Mexican Political Parties Fight for Catholic Votes
Smith, Matt, National Catholic Reporter
MERIDA, Yucatan, Mexico -- This rain-drenched, insufferably hot colonial capital, host last month to hundreds of thousands of pope-watching pilgrims, has lately become home to a religious spectacle of another sort.
Mexico's ruling Revolutionary Institutional Party, PRI, and the opposition National Action Party, PAN, have been struggling to out-Catholic each other as they posture and politic for the Nov. 28 gubernatorial elections.
Since the elections occur at about the time the U.S. Congress will vote on NAFTA, the North American Free Trade Agreement, and roughly the same time of dedazo -- the traditional process by which Mexican presidents choose their successors -- this contest is crucial for the PRI and the administration of Mexico President Carlos Salinas de Gortari.
Merida, with its large Mayan indigenous population, is more than 90 percent Catholic, a fact lost on neither the PRI nor the PAN. Local wags say Salinas' warm reception of Pope John Paul II here two weeks ago was conducted with the November elections in mind. And local PRI radio reports, coinciding with the visit, thanked the president for bringing the pope here.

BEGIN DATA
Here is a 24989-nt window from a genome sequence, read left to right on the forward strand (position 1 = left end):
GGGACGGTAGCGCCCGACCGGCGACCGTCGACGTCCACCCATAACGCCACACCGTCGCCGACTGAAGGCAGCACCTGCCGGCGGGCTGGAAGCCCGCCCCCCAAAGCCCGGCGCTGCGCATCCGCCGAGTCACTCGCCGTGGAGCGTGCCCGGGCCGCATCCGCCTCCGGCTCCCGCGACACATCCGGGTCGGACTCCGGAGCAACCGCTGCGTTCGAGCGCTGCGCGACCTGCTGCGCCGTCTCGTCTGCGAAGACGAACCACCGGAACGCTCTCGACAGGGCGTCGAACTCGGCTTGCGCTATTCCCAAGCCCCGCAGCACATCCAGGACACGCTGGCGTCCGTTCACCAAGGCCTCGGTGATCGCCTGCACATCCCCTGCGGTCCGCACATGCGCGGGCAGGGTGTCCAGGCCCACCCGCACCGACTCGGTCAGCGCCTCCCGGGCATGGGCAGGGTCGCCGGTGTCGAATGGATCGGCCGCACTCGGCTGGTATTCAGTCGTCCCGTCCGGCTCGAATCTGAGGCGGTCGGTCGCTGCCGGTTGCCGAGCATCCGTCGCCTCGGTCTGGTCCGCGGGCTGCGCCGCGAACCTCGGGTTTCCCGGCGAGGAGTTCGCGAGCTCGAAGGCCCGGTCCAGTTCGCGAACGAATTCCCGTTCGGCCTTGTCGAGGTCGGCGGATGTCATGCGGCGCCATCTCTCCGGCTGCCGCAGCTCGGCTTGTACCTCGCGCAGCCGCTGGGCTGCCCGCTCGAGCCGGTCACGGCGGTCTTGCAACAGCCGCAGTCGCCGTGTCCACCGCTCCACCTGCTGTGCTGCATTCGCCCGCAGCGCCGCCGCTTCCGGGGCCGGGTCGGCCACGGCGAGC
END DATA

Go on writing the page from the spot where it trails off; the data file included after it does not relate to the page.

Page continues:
The upcoming campaign for PRI candidate Frederico Granga Ricalde is sure to feature references to a series of Salinas reforms allowing churches to own property and run schools, said Fernando Medina, a political editor at the Yucatan Daily in Merida.
But the PRI may be outflanked on the Catholic front by the PAN, which promises a strong run for the governorship with its candidate, outgoing Merida Mayor Ana Rosa Payan.
The PAN finds its roots in the pro-church Sinarquista and Christero movements that formed soon after the 1920 Mexican Revolution. And Catholic churches have long served as organizing halls for the PAN, said Soledad Laoeza, a political historian at El Colegio de Mexico in Mexico City.
Indeed, Rosa Payan speaks openly of her strong Catholic faith. She told NCR that if she weren't a politician, she would likely be a Catholic missionary, working with the poor in Africa.
During the last few years, Catholic priests have been urging the faithful to vote in Yucatan towns where high abstention rates have helped PRI candidates. Some have denounced government fraud in their sermons, Medina said.
"The church doesn't get involved in party politics," Merida Bishop Manuel Castro Luis said. "But we do what we can for the common good. For example, we tell our parishioners of their duty to vote."
The Yucatan elections have taken on national importance in Mexico. …